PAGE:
Geographical realignments are common in American history, but they're difficult to get an aggregate handle on. You can animate a map, but that makes comparison through time difficult. (One with snappy music is here). You can make a bunch of small multiple maps for every given election, but that makes it quite hard to compare a state to itself across periods. You can make a heatmap, but there's no ability to look regionally if states are in alphabetical order.
This same problem led me a while ago to try and determine the best linear ordering of US states for data visualizations. I came up with a trick for combining some research on hierarchical and traditional census regions, which yields the following order:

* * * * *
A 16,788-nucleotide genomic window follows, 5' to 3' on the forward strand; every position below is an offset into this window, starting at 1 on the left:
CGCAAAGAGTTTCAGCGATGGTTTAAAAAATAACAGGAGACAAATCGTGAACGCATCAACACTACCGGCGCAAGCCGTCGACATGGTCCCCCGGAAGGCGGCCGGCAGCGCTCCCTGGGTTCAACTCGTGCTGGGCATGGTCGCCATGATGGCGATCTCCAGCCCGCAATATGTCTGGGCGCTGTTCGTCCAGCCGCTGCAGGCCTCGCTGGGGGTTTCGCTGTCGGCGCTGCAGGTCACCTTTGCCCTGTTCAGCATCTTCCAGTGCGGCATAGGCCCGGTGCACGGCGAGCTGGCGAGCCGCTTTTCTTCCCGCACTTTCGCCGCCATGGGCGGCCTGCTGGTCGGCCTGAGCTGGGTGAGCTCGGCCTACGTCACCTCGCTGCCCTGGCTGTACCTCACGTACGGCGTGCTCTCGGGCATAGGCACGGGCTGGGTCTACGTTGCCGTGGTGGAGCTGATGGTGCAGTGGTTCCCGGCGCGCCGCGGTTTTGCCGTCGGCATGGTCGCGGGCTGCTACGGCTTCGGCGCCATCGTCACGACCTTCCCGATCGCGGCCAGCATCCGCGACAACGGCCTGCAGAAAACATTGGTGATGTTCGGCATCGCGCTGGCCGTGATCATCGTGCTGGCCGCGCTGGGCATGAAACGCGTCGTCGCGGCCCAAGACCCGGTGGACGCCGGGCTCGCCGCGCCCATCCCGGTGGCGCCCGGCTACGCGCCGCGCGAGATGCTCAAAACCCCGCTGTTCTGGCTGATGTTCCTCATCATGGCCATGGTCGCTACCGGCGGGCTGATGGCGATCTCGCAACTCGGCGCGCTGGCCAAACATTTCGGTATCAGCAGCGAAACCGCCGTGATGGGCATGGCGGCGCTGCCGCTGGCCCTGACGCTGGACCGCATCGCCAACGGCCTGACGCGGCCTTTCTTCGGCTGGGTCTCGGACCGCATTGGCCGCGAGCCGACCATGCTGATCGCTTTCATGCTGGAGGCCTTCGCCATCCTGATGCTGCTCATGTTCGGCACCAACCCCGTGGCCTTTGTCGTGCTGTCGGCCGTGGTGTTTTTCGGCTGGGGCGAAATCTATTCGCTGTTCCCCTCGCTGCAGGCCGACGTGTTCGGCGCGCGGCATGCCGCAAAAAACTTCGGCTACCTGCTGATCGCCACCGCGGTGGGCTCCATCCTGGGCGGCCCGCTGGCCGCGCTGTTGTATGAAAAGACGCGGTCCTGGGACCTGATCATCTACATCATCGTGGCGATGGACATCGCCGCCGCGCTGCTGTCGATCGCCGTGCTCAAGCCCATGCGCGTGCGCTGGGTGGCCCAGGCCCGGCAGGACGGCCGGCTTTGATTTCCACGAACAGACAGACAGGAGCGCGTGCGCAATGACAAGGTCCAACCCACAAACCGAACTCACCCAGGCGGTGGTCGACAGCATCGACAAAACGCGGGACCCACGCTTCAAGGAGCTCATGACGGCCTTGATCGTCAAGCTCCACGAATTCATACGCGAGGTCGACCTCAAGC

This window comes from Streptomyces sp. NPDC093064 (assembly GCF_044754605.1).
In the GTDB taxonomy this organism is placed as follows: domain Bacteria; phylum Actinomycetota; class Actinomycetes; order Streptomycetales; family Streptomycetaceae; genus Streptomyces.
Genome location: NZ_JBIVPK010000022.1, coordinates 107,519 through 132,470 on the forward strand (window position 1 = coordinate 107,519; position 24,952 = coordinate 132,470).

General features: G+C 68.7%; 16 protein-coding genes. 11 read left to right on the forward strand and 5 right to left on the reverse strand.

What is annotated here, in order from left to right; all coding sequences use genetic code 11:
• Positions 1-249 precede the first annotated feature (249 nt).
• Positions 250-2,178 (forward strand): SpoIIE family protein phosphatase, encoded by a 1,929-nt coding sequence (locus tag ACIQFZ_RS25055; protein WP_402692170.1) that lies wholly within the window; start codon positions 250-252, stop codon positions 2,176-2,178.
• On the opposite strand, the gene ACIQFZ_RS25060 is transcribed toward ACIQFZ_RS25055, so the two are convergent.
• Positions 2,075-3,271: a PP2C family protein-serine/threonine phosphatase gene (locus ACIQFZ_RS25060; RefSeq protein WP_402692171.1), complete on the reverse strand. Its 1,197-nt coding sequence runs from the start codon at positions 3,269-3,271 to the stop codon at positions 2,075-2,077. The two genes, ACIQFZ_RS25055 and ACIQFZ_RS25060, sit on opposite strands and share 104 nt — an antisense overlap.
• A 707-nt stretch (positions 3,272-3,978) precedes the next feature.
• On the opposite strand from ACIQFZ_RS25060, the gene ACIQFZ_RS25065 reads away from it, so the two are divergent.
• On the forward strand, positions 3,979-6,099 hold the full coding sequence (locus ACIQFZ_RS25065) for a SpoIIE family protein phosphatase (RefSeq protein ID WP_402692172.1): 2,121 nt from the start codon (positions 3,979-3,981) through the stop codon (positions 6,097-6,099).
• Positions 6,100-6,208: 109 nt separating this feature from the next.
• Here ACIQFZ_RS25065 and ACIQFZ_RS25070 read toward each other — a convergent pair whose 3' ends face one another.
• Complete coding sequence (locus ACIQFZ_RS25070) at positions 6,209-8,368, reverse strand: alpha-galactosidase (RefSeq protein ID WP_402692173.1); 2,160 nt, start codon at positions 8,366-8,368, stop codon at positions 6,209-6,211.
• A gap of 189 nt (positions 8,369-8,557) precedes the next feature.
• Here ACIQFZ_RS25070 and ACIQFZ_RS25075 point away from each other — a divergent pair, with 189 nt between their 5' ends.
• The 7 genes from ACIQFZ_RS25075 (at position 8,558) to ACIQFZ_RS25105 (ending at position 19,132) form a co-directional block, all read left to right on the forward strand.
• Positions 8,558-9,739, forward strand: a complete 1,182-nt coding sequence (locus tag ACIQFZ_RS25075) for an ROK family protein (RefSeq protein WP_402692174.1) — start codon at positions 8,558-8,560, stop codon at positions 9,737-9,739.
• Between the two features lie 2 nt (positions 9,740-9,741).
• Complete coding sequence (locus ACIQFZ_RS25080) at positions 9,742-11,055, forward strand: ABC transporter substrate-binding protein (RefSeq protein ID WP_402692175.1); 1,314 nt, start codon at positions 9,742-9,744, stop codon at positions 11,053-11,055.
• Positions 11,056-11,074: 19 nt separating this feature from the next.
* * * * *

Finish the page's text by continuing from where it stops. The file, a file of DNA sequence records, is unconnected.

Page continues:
This keeps every census-defined region (large and small) in a block, and groups the states sensibly both within those groups and across them.
Applied to election results, this allows a visualization that can be read both at the state and regional level (like a map) but also horizontally across time. Here's what that looks like: if you know something about the candidates in the various elections, it can spark some observations. Mine are after the image. Note that red/blue (or orange/blue) here are not the *absolute* winner, but the relative winner. Although Hillary Clinton won the national popular vote, and she won New Hampshire in 2016, for example, New Hampshire is red because it was more Republican than the nation as a whole.
|Click to enlarge|